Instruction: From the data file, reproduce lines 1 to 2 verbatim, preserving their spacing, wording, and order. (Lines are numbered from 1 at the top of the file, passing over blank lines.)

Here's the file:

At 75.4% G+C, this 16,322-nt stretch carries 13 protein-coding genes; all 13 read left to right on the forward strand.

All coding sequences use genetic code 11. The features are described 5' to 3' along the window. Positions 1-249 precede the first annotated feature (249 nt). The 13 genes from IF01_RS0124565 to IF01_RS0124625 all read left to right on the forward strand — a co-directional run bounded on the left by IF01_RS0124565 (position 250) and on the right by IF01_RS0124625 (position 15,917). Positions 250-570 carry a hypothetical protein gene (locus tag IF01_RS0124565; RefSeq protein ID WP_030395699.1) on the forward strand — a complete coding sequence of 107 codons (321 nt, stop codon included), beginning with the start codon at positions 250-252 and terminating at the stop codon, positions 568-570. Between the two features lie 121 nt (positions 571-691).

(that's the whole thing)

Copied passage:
At 75.4% G+C, this 16,322-nt stretch carries 13 protein-coding genes; all 13 read left to right on the forward strand.

All coding sequences use genetic code 11. The features are described 5' to 3' along the window. Positions 1-249 precede the first annotated feature (249 nt). The 13 genes from IF01_RS0124565 to IF01_RS0124625 all read left to right on the forward strand — a co-directional run bounded on the left by IF01_RS0124565 (position 250) and on the right by IF01_RS0124625 (position 15,917). Positions 250-570 carry a hypothetical protein gene (locus tag IF01_RS0124565; RefSeq protein ID WP_030395699.1) on the forward strand — a complete coding sequence of 107 codons (321 nt, stop codon included), beginning with the start codon at positions 250-252 and terminating at the stop codon, positions 568-570. Between the two features lie 121 nt (positions 571-691).